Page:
Some things quintessentially define an era, shag carpet? The 60s and 70s. Boy Bands? The 90s. Golden Oak? The 80s. Perhaps not the worst thing to come out of the 80s, (my hair could top that list), but definitely a ubiquitous feature in homes. Our Coach Hill Project was no exception. There was golden oak – everywhere – except, shockingly the kitchen – because it had been renovated.
Needless to say the oak had to go.
We started with a classic white on the walls and trim. To that we added in punches of black for drama, and cream and moss green for warmth and depth. If you’ve been here for a while, you know I like to re-imagine spaces whenever possible. Keeping some of the original traditional features, like the railing and living room fireplace mantle and surround. But updating them in a way that was bold and fresh. Each and every room in this home had a dramatic transformation, I’m hard pressed to pick my favourite, can you?
The height and windows in the office were such a beautiful feature. But the oak trim over powdered the windows. And the original bookshelves, which stopped three-quarters of the wall up the wall, actually made the room feel squat. By extending the bookshelf to the ceiling and painting everything a beautiful mossy green, the room feels like a cathedral.
In the dining room we accentuated the existing dentil crown moulding and plaster ceiling medallion, with panel moulding and a chair rail. Creating the perfect backdrop for oversized black and white botanical art.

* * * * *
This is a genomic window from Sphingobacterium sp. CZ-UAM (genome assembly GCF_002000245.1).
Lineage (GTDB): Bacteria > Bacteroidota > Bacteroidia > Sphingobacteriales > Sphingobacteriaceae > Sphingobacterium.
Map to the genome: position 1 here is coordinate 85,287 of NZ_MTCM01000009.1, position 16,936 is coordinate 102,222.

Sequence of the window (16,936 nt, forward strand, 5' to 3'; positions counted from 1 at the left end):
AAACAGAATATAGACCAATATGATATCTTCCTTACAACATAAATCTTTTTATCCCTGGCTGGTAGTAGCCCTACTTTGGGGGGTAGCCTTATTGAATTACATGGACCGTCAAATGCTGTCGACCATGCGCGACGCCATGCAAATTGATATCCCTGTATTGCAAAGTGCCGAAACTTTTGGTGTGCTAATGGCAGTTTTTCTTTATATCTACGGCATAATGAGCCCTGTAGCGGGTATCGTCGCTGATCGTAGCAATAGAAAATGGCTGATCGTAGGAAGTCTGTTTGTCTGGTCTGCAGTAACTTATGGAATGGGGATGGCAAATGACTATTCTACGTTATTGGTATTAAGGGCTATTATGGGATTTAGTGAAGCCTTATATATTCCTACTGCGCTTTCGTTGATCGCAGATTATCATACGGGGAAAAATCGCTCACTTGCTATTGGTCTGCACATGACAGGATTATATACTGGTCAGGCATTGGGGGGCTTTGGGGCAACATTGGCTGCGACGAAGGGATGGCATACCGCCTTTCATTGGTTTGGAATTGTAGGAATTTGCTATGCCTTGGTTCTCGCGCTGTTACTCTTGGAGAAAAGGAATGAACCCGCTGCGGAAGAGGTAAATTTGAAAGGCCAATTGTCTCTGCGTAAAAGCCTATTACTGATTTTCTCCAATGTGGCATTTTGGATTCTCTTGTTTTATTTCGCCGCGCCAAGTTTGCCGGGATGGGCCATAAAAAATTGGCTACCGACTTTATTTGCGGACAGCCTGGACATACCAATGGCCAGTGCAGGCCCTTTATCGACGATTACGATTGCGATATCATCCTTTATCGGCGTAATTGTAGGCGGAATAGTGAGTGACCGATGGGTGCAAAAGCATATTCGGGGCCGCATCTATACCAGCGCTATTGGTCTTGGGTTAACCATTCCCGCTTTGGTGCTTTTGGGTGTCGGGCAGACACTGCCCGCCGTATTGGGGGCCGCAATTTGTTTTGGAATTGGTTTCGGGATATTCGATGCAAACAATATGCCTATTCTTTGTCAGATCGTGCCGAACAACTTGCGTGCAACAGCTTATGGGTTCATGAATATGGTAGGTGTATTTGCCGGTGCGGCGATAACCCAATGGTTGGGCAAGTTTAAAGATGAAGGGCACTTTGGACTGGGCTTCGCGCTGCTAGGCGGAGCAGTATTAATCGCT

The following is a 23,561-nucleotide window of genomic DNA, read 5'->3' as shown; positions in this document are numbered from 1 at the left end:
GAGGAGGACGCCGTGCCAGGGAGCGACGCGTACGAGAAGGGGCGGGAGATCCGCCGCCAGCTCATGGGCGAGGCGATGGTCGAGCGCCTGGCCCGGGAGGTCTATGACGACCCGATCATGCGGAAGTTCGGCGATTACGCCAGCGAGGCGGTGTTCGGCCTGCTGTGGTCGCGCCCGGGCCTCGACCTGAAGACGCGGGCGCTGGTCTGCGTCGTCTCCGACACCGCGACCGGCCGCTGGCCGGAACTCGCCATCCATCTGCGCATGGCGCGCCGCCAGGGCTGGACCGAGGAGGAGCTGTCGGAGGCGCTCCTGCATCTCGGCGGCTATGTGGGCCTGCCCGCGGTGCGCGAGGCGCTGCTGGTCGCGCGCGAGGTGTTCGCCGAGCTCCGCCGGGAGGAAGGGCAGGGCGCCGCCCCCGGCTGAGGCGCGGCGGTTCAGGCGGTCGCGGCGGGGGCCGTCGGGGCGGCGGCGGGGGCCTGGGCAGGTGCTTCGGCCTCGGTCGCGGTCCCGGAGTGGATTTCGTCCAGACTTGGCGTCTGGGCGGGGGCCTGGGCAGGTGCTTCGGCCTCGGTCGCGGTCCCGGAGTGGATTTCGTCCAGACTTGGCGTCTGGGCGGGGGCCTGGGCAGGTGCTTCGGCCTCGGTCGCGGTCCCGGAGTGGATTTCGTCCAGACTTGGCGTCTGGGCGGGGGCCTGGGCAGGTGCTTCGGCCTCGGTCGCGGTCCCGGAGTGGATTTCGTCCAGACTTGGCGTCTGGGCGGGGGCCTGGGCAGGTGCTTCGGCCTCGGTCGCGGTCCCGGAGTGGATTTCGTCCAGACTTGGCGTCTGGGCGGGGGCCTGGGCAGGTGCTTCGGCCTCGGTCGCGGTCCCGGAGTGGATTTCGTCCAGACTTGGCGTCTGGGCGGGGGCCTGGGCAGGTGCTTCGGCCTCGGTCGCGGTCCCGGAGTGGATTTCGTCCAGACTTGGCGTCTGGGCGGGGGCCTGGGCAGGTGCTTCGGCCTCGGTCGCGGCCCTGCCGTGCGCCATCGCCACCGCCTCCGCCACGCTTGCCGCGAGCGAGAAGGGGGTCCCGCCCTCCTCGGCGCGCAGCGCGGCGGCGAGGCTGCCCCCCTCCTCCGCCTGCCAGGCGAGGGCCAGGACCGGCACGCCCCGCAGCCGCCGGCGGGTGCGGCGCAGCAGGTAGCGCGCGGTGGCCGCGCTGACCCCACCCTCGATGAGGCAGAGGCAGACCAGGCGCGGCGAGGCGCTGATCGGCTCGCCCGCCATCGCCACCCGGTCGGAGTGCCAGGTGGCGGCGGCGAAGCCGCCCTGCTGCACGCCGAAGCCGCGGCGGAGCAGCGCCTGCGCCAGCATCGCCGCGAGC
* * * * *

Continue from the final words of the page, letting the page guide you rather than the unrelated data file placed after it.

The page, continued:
Although the kitchen had been renovated, it left a lot to be desired. Mostly room to have more than one person in it at a time! The tiny island was more of an obstruction than anything useful for my client’s, a multi-generational family that love to cook together. We left the footprint the same but removed the left bank of cabinetry and extended the island – to ten feet! Removing the cabinetry, not only opened things up dramatically, it allowed us to add depth to the island and a second window. Who doesn’t want more natural light in a kitchen?!
We played off the texture and variation in the backsplash tile in the range hood, giving it a faux plaster finish.
The seating area just across from the kitchen, while well-intentioned, felt more like an after thought. Since moving the firebox or the stairs to the family room, weren’t in the budget,we reworked the surround. Extending it to the ceiling made the fireplace feel intentional. While the soft curve, which mimicked the range hood, and narrower profile minimized it’s awkward placement. We finished it the same faux plaster finish as the range hood.
We took the black and green to extreme in the powder room, paining the entire room black, adding a chair rail and whimsical papaya wallpaper.
Design: Neelam Interiors; Photography: Rebecca Frick Photography